This article is written by Jussi Kivistö. He holds a doctoral degree in higher education administration from University of Tampere, and is working at the university as Research Director of HEG (Higher Education Group). His articles have been published in a number of peer reviewed international publications in the field of higher education research. His current research is primarily focused on finance of higher education, development of doctoral programmes, and implementation of the higher education policies.
In general, the issue of implementing tuition fees for foreign or domestic students can be analysed from the perspectives of efficiency or equity. As a requested reply to Leasa Weimer’s blog entry yesterday, I will limit the discussion here to only some of the equity concerns involved.
According to the latest OECD statistics (Education at a Glance 2010), Finland has the privilege of having the one of the most publicly funded higher education system in the world. In 2007, the public expenditure on higher education, both on institutions and subsidies to households, comprised 1.6% of Finland’s GDP, being the highest (together with Denmark) among the OECD countries (EU19 average 1.1%). Finland is also among the top 3 together with Denmark and Norway in financing HEIs from public sources. In 2007, 95,7% of the expenditures on Finnish HEIs were funded from public sources (EU19 average 79,4%, Norway 97,0%, Denmark 96,5%).
This extremely high rate of public funding reflects directly the central and long-standing goal of the national higher education policy to provide equal opportunities for students from all socio-economic backgrounds. However, the results of this policy are somewhat surprising. Although Finland was ranked #1 in the latest ”Global Higher Education Rankings 2010: Affordability and Accessibility in Comparative Perspective” (Usher & Medow 2010), recent studies on the socio-economic background of domestic students (e.g. National Student Survey 2010; Nori 2011) reveal that students from a middle and upper class background are still strongly overrepresented in the cohorts obtaining higher education. There are also perceptible trends of socio-economic background influencing the choice of the field of education. So-called status fields with high private rate of return, such as Law, Business and Medicine, attract almost half of the students from higher socio-economic background, whereas less than one third of education students come from the highest income groups.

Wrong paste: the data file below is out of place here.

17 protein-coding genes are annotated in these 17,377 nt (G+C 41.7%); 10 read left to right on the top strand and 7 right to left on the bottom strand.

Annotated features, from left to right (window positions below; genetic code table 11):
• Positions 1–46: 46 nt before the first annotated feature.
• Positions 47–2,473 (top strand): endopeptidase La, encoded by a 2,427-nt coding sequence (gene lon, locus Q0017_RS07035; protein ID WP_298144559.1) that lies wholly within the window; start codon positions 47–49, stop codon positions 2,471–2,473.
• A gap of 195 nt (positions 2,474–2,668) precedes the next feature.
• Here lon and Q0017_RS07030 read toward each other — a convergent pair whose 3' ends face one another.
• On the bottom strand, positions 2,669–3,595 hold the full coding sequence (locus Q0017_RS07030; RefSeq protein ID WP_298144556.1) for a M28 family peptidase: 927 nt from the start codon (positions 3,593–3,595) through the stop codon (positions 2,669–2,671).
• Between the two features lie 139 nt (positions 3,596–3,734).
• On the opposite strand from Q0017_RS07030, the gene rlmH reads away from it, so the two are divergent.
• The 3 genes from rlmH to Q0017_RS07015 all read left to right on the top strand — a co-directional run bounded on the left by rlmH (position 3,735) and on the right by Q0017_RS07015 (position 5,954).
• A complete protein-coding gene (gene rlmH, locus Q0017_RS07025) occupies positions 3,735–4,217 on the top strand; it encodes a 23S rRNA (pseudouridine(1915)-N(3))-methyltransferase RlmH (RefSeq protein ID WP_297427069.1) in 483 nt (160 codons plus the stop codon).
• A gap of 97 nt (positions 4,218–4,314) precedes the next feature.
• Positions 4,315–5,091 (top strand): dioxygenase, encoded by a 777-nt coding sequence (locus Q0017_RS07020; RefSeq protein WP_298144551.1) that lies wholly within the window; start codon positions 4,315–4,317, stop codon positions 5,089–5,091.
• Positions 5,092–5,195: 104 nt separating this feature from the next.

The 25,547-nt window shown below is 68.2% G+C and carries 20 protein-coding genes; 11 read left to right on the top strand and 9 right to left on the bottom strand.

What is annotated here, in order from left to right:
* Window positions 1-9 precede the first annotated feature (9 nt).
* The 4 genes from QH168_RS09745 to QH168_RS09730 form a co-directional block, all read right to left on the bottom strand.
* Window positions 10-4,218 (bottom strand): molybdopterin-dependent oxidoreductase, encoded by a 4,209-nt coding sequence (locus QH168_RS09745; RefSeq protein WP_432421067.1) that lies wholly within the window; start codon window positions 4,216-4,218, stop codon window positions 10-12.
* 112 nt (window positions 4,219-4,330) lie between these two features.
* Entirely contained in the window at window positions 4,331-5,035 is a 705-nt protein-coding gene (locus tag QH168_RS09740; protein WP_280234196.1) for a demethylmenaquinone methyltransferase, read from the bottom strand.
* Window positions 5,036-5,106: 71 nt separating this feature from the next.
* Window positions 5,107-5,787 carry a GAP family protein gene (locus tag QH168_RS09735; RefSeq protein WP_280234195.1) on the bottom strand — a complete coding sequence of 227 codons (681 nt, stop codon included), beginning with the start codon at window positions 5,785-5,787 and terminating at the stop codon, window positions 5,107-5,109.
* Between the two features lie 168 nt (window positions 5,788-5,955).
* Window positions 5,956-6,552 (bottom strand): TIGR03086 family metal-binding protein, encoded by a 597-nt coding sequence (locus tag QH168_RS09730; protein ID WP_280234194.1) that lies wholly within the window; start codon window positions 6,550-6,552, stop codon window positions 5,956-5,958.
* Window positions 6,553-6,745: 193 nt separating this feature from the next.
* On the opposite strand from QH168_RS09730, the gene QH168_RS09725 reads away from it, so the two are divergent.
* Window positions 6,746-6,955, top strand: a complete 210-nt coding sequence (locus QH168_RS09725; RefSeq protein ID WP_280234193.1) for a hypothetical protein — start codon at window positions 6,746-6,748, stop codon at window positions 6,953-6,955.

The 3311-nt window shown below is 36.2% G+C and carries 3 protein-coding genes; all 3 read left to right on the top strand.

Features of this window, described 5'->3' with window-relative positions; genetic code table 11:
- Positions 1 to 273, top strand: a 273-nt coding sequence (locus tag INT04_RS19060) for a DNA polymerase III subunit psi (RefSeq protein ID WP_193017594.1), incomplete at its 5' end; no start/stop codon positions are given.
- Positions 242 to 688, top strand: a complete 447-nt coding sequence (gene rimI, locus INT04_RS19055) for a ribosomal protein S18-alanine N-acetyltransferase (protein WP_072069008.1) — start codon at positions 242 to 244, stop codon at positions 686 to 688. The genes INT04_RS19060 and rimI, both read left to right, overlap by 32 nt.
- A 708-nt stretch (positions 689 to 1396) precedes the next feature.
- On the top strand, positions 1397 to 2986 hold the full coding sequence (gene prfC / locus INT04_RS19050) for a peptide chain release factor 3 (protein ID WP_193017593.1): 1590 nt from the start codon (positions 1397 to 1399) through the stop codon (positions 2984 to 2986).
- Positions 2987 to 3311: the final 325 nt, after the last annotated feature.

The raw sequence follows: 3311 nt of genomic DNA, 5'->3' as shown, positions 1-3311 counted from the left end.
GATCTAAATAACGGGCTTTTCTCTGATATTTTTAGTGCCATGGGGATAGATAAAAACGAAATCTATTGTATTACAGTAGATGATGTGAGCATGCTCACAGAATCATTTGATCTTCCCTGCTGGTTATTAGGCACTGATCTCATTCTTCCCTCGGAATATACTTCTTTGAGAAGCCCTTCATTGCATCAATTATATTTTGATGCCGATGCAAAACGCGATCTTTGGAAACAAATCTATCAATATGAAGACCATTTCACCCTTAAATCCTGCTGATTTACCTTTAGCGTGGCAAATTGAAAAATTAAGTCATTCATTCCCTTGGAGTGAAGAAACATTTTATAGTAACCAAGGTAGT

It is also somewhat surprising that Educational Equity Index (EEI) measuring accessibility as a ratio of socio-demographic characteristics (specifically, parental education) shows that countries collecting tuition fees (Netherlands, Australia, Canada), have higher EEI scores than countries of fee-free higher education (Finland, Sweden, Norway). Lower EEI score indicates that the student body is more “elite” than the overall population. Actually the score of the U.S. (.64), a country well known for high tuition fees, is only slightly lower than Finland (.70) but clearly higher than Norway (.58) and Sweden (.59) (Usher & Medow 2010, pp. 46-47).
During the past years, the number of non-EU/EEC students in Finnish universities has been increasing. In 2010, there were roughly 3,600 Master’s students in Finnish universities compared to 1,500 students in 1999. Although there is no reliable information on the socio-economic background of foreign students available, it is presumable that the majority of these students are not from the lowest socio-economic groups.
Providing fee-free higher education on the grounds of equity has been a failure from the perspective of distributional equity. Since the majority of Finnish (and presumably foreign) students are members of the richest half of the population, high public funding (i.e. tax revenues, of which only 1/3 are collected with the progression related to income or wealth) for higher education is creating regressive income distribution, i.e. redistributing resources away from the poorer individuals to the richer individuals. Implementing tuition fees for foreign students is a step towards the right direction making the Finnish higher education system more equitable, especially, if it eventually leads to the implementation of tuition fees for domestic students.